Following the shooting in a Texas church a couple of weeks ago, it quickly emerged that the FBI was having trouble accessing data stored on the shooter's encrypted phone. While authorities refused to disclose the make and model of the device, when Apple said that it had contacted the FBI to offer help, it all but confirmed early reports that an iPhone was at the center of the case.
Now Apple has been served with a warrant to help local law enforcement officers to access messages, photos and other data stored on gunman Devin Patrick Kelley's iPhone SE.
There are echoes of the San Bernardino case from a couple of years ago when Apple refused to help the FBI by building a custom version of iOS to access the phone of another gunman. In that case, the FBI was able to use a third party to gain access to the iPhone in question, but this appears not to have happened with the Texas case.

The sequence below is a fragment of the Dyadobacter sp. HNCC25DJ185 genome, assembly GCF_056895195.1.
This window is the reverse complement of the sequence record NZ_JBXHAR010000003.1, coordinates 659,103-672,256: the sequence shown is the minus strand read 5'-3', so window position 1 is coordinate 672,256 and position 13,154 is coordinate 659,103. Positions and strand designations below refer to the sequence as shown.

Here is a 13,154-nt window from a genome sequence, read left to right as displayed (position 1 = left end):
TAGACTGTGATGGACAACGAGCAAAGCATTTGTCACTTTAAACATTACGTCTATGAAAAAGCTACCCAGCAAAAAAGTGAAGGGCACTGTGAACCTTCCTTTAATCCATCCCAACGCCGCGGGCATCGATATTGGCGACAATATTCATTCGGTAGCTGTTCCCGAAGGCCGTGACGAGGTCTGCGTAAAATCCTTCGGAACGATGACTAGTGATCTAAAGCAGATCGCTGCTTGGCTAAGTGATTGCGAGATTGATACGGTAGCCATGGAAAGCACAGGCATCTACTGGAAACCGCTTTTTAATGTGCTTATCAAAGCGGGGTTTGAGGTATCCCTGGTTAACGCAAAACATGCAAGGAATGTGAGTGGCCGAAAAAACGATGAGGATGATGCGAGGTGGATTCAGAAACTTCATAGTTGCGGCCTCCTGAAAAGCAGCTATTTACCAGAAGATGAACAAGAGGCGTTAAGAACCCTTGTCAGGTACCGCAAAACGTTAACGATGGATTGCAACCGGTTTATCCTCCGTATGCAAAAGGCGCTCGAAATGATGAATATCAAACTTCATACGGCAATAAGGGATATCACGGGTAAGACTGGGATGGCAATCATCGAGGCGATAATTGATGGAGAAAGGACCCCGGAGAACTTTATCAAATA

Tim Cook previously said:
The FBI may use different words to describe this tool, but make no mistake: Building a version of iOS that bypasses security in this way would undeniably create a backdoor. And while the government may argue that its use would be limited to this case, there is no way to guarantee such control.
It will be interesting to see how this case proceeds, and whether Apple breaks from its previous position to help crack the iPhone SE, or whether it sticks to its guns.